Reaction mixed after threat-uttering miner reinstated

Arbitrator’s decision puts employers in unfair position, says management-side lawyer

Although an arbitrator has reinstated one of nine workers fired during the tense 2010 strike at Vale’s mine in Sudbury, Ont., the union’s lawyer says the decision is only a partial victory for the worker.

On one hand, Mike Courchesne will get his job back. The real issue was not so much his firing, but why the company chose to fight a labour board decision to have an arbitrator hear the case, says Brian Shell, lawyer for the United Steelworkers union, which represents Courchesne.

“That’s what makes this case so unsettling,” he says. “What we experienced is the exercise of naked power by a powerful company.”

About six weeks into the strike, Courchesne showed up at the picket line drunk and continued to drink. He was not on picket duty at the time. One security officer said she heard him say he was losing his wife, daughter and house and he should come back and shoot everyone. Another security officer testified Courchesne said, “someone will be hurt when the smelter shows signs of smoke.”

Courchesne left the picket line when he was asked to do so. He was fired shortly afterward.

The decision to terminate his employment was “too severe,” said Arbitrator Wes Rayner, adding Courchesne’s actions happened in the midst of a serious labour dispute.

“I am prepared to accept that his threats were little more than the frustrations of a troubled man who was under a great deal of personal, emotional and financial stress,” he wrote in his decision.

Vale’s lawyers argued Courchesne never apologized or showed any remorse. But Rayner noted in his ruling that Courchesne was fired before a face-to-face meeting could be arranged and that he made a suicide attempt.

“The fact the grievor tried to commit suicide suggests that he was not in any mental state to consider an apology,” Rayner wrote. “With respect to rehabilitation potential I note that the grievor has been working underground as a miner with another company since November 2011.”

The union never disputed the necessity of a fitness hearing for Courchesne’s return to work, Shell says. Vale only pursued the case to make a point to other workers, he says.

“It’s a flexing of muscles and delivers a message — ‘You will suffer and you will suffer and you will suffer,’” he says.

In its submission to the arbitrator, Vale did offer damages in lieu of reinstatement should the arbitrator rule against the company — an option Shell strenuously resisted.

“If you are to lightly allow an employer to pay off an employee, you undermine the protection of the collective agreement,” Shell says.

Vale turned down a request for an interview and instead offered a written statement.

“Vale acknowledges the decision of the arbitrator in this case. Although we stand by our view that Mr. Courchesne’s conduct warranted discipline — something the arbitrator concluded as well — we will follow through on the decision as directed.”

While the decision is “positive” for labour law in Canada, it also shows the deficiencies in the legislation, says John Peters, a political science professor at Laurentian University in Sudbury, Ont.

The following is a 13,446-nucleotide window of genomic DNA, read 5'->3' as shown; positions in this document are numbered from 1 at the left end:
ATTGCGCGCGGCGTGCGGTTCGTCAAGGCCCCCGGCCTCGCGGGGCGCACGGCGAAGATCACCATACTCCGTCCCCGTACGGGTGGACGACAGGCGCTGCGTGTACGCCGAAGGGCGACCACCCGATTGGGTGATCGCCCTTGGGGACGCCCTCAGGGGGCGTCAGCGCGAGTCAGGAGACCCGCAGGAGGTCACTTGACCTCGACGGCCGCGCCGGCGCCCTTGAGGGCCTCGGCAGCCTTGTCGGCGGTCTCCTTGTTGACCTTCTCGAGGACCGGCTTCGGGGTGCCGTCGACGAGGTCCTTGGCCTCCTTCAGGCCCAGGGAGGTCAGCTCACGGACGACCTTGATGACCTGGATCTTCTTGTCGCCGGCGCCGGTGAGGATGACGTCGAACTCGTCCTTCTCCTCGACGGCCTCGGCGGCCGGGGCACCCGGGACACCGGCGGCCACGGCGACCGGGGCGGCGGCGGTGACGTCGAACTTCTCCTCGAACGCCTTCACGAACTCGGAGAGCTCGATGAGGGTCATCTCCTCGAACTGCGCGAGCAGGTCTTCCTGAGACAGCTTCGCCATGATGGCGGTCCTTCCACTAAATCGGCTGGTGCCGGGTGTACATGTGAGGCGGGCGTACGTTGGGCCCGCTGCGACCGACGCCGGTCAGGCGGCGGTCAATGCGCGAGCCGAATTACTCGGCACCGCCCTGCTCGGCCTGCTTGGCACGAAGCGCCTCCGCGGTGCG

“The tone it sets is that labour laws still sets a balance between employee and employer,” he says. “The fact that despite Vale’s intransigence, it still has to abide by the law makes a very positive statement.”

But Peters says the decision also shows deficiencies in labour legislation.

“Our labour law still gives a lot of strength and power to employers,” he says, adding that in many Western European countries legislation would have prevented such a strike from dragging on. The fired employees would have had their cases heard within six months, not two years later, he says.

“The United Steelworkers has a great deal of resources,” Peters says. “But let’s say you’re a small union that does not have those resources to take on this case for years on end.”

The arbitrator’s decision is “troubling” for two reasons, according to Erin Kuzz, a management-side employment lawyer with Sherrard Kuzz in Toronto.

First, the union had agreed to a drug, alcohol and weapons protocol with Vale.

“I always find it disappointing where a union agrees that a behaviour shouldn’t be tolerated and then when something happens, acts on it to defend it,” she says.

Arbitrators also tend to have a higher tolerance for behaviour on the picket line because it is an emotionally charged situation, says Kuzz, who disagrees with that perspective.

“I understand (Courchesne) was in difficult circumstances but I’m not sure that makes his behaviour okay,” she says.

In an era where threats of violence are tolerated much less than in the past, this decision sends the wrong message, Kuzz adds.

“The employer’s in a difficult position,” she says. “If, heaven forbid, something had happened, people would have looked at that threat and said, rightly, how could they not have fired him?”

Kuzz would still tell employers in Vale’s position to do the same thing.

“I’d rather deal with reinstatement than deal with violent consequences,” she says. “And remember, we’re talking about a strike where there was violence.”

Of the nine workers originally fired, one has retired and two have found other jobs. It’s expected the remaining five cases will not wrap up until later this fall.

Unlike the Courchesne case where both parties agreed to a statement of facts, the evidence in the other cases is heavily disputed, according to Shell.

The other employees also have longer service at the mine. Most have worked there 17 to 22 years, whereas Courchesne had only been on the job for a year and two months.

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